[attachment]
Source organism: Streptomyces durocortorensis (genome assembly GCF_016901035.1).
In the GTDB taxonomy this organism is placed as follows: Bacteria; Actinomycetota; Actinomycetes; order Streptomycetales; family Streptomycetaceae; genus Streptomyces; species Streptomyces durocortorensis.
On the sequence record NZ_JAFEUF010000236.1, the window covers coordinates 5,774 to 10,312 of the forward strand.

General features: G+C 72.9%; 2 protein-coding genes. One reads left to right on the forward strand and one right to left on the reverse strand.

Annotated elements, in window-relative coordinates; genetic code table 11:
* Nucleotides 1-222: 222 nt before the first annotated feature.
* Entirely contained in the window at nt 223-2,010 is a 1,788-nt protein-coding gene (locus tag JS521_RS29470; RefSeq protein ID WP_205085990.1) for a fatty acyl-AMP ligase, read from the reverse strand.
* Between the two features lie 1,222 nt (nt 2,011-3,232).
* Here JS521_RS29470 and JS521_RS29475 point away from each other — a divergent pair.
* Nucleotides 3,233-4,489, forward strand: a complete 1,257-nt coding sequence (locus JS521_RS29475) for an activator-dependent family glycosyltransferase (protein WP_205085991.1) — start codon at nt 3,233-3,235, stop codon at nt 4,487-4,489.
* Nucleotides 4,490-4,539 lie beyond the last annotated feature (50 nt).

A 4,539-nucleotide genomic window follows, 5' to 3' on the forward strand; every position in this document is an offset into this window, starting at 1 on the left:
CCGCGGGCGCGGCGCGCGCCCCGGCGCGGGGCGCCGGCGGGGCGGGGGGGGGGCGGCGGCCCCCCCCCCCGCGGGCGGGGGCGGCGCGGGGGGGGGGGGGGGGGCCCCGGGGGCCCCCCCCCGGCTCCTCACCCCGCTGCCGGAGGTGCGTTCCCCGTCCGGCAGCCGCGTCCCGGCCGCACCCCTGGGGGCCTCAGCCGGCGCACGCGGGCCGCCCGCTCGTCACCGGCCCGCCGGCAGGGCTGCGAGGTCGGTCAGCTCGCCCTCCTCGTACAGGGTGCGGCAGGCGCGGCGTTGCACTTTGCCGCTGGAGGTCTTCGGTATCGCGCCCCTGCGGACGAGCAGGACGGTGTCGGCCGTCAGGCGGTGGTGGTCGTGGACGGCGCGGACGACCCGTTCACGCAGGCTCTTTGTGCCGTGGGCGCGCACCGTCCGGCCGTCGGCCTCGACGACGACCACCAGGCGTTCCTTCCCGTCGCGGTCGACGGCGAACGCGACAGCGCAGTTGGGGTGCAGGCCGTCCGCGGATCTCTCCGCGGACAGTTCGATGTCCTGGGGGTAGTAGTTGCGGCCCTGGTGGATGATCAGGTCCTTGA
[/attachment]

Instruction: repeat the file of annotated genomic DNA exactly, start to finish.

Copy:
Source organism: Streptomyces durocortorensis (genome assembly GCF_016901035.1).
In the GTDB taxonomy this organism is placed as follows: Bacteria; Actinomycetota; Actinomycetes; order Streptomycetales; family Streptomycetaceae; genus Streptomyces; species Streptomyces durocortorensis.
On the sequence record NZ_JAFEUF010000236.1, the window covers coordinates 5,774 to 10,312 of the forward strand.

General features: G+C 72.9%; 2 protein-coding genes. One reads left to right on the forward strand and one right to left on the reverse strand.

Annotated elements, in window-relative coordinates; genetic code table 11:
* Nucleotides 1-222: 222 nt before the first annotated feature.
* Entirely contained in the window at nt 223-2,010 is a 1,788-nt protein-coding gene (locus tag JS521_RS29470; RefSeq protein ID WP_205085990.1) for a fatty acyl-AMP ligase, read from the reverse strand.
* Between the two features lie 1,222 nt (nt 2,011-3,232).
* Here JS521_RS29470 and JS521_RS29475 point away from each other — a divergent pair.
* Nucleotides 3,233-4,489, forward strand: a complete 1,257-nt coding sequence (locus JS521_RS29475) for an activator-dependent family glycosyltransferase (protein WP_205085991.1) — start codon at nt 3,233-3,235, stop codon at nt 4,487-4,489.
* Nucleotides 4,490-4,539 lie beyond the last annotated feature (50 nt).

A 4,539-nucleotide genomic window follows, 5' to 3' on the forward strand; every position in this document is an offset into this window, starting at 1 on the left:
CCGCGGGCGCGGCGCGCGCCCCGGCGCGGGGCGCCGGCGGGGCGGGGGGGGGGCGGCGGCCCCCCCCCCCGCGGGCGGGGGCGGCGCGGGGGGGGGGGGGGGGGCCCCGGGGGCCCCCCCCCGGCTCCTCACCCCGCTGCCGGAGGTGCGTTCCCCGTCCGGCAGCCGCGTCCCGGCCGCACCCCTGGGGGCCTCAGCCGGCGCACGCGGGCCGCCCGCTCGTCACCGGCCCGCCGGCAGGGCTGCGAGGTCGGTCAGCTCGCCCTCCTCGTACAGGGTGCGGCAGGCGCGGCGTTGCACTTTGCCGCTGGAGGTCTTCGGTATCGCGCCCCTGCGGACGAGCAGGACGGTGTCGGCCGTCAGGCGGTGGTGGTCGTGGACGGCGCGGACGACCCGTTCACGCAGGCTCTTTGTGCCGTGGGCGCGCACCGTCCGGCCGTCGGCCTCGACGACGACCACCAGGCGTTCCTTCCCGTCGCGGTCGACGGCGAACGCGACAGCGCAGTTGGGGTGCAGGCCGTCCGCGGATCTCTCCGCGGACAGTTCGATGTCCTGGGGGTAGTAGTTGCGGCCCTGGTGGATGATCAGGTCCTTGA